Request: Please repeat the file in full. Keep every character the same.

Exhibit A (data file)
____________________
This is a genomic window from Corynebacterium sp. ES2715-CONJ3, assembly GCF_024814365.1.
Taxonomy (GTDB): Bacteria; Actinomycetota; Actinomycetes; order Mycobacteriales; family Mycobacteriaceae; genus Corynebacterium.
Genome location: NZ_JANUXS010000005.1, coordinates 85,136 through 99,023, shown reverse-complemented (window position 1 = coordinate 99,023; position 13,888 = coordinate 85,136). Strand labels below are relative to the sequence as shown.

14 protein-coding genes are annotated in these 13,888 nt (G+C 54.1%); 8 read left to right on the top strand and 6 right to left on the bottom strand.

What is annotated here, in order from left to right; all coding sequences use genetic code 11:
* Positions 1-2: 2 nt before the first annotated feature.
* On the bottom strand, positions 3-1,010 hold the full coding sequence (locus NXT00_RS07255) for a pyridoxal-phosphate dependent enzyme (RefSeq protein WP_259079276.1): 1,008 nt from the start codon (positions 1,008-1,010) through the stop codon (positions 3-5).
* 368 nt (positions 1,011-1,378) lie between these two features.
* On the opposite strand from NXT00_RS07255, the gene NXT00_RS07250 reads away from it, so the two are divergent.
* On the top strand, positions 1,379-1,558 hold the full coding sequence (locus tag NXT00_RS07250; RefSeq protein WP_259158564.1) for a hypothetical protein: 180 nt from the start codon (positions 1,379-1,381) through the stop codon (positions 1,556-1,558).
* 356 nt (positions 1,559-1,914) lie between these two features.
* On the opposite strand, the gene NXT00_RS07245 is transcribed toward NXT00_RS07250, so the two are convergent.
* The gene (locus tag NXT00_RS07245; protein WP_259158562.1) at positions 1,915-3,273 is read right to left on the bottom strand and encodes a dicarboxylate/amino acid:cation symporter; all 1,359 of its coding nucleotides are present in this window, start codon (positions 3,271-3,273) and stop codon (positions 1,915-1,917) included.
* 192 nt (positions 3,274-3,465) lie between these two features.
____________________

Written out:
This is a genomic window from Corynebacterium sp. ES2715-CONJ3, assembly GCF_024814365.1.
Taxonomy (GTDB): Bacteria; Actinomycetota; Actinomycetes; order Mycobacteriales; family Mycobacteriaceae; genus Corynebacterium.
Genome location: NZ_JANUXS010000005.1, coordinates 85,136 through 99,023, shown reverse-complemented (window position 1 = coordinate 99,023; position 13,888 = coordinate 85,136). Strand labels below are relative to the sequence as shown.

14 protein-coding genes are annotated in these 13,888 nt (G+C 54.1%); 8 read left to right on the top strand and 6 right to left on the bottom strand.

What is annotated here, in order from left to right; all coding sequences use genetic code 11:
* Positions 1-2: 2 nt before the first annotated feature.
* On the bottom strand, positions 3-1,010 hold the full coding sequence (locus NXT00_RS07255) for a pyridoxal-phosphate dependent enzyme (RefSeq protein WP_259079276.1): 1,008 nt from the start codon (positions 1,008-1,010) through the stop codon (positions 3-5).
* 368 nt (positions 1,011-1,378) lie between these two features.
* On the opposite strand from NXT00_RS07255, the gene NXT00_RS07250 reads away from it, so the two are divergent.
* On the top strand, positions 1,379-1,558 hold the full coding sequence (locus tag NXT00_RS07250; RefSeq protein WP_259158564.1) for a hypothetical protein: 180 nt from the start codon (positions 1,379-1,381) through the stop codon (positions 1,556-1,558).
* 356 nt (positions 1,559-1,914) lie between these two features.
* On the opposite strand, the gene NXT00_RS07245 is transcribed toward NXT00_RS07250, so the two are convergent.
* The gene (locus tag NXT00_RS07245; protein WP_259158562.1) at positions 1,915-3,273 is read right to left on the bottom strand and encodes a dicarboxylate/amino acid:cation symporter; all 1,359 of its coding nucleotides are present in this window, start codon (positions 3,271-3,273) and stop codon (positions 1,915-1,917) included.
* 192 nt (positions 3,274-3,465) lie between these two features.